In 2013, The Confidential Inquiry into the deaths of people with learning disabilities (CIPOLD) was tasked with investigating the avoidable or premature deaths of people with learning disabilities through a series of retrospective reviews of deaths.

The aim was to review the patterns of care that people received in the period leading up to their deaths, to illustrate evidence of good practice and to provide improved evidence on avoiding premature death.

For 29% of deaths examined in the enquiry there was significant difficulty or delay in diagnosis, further investigation or specialist referral and for 30% there were problems with their treatment.

The lack of reasonable adjustments to facilitate healthcare of people with learning disabilities, particularly attendance at clinic appointments and investigations, was a contributory factor in a number of deaths.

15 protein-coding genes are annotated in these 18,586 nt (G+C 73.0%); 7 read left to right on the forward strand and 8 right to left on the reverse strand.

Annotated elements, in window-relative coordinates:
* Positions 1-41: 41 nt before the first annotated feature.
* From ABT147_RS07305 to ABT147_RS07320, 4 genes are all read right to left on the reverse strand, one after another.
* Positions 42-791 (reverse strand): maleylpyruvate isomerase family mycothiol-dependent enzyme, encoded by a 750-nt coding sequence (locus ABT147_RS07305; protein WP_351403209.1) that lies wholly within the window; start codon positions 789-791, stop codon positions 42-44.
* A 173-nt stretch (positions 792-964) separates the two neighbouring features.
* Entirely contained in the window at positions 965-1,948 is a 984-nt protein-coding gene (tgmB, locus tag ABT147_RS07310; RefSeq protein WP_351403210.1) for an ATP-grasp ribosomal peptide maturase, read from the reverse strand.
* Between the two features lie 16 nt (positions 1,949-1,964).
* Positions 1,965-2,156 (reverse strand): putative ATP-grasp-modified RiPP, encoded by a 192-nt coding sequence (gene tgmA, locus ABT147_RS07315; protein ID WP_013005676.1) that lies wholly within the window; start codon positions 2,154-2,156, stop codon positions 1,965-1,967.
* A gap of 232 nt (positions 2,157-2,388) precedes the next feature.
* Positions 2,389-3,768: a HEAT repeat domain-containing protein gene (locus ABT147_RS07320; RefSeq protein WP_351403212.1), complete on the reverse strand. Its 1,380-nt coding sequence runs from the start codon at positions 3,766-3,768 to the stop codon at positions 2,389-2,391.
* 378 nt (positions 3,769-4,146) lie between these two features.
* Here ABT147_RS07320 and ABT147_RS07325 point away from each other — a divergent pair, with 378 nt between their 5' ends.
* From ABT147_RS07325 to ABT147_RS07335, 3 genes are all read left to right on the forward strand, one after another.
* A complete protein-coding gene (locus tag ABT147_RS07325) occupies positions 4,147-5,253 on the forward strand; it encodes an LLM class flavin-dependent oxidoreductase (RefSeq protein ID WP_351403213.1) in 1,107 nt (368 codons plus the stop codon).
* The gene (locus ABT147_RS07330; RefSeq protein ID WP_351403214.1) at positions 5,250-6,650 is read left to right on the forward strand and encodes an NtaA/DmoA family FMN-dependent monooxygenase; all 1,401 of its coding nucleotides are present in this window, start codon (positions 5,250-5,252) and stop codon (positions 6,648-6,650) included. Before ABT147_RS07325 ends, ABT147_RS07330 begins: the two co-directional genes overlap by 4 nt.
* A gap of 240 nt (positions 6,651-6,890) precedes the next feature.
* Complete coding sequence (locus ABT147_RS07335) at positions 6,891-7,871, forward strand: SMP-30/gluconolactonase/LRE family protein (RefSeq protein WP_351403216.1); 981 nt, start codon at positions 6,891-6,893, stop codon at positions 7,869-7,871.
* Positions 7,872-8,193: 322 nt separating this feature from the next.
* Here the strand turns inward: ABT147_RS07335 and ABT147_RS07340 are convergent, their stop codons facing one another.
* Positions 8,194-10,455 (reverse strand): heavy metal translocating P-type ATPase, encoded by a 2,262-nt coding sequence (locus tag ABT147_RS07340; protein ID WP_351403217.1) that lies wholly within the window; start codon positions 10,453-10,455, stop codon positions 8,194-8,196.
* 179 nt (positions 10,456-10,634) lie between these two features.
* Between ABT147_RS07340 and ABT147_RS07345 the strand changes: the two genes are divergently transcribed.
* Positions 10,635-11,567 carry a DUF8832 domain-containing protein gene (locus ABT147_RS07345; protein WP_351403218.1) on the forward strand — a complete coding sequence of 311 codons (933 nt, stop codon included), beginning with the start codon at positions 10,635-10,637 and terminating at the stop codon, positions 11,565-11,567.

GP referrals commonly did not mention learning disabilities and hospital ‘flagging’ systems to identify people with learning disabilities who needed reasonable adjustments were limited.

People with learning disabilities had a considerable burden of ill-health at the time of their death.

Key issues that appeared to be problematic were the lack of coordination of care across and between the different disease pathways and service providers and the episodic nature of care provision.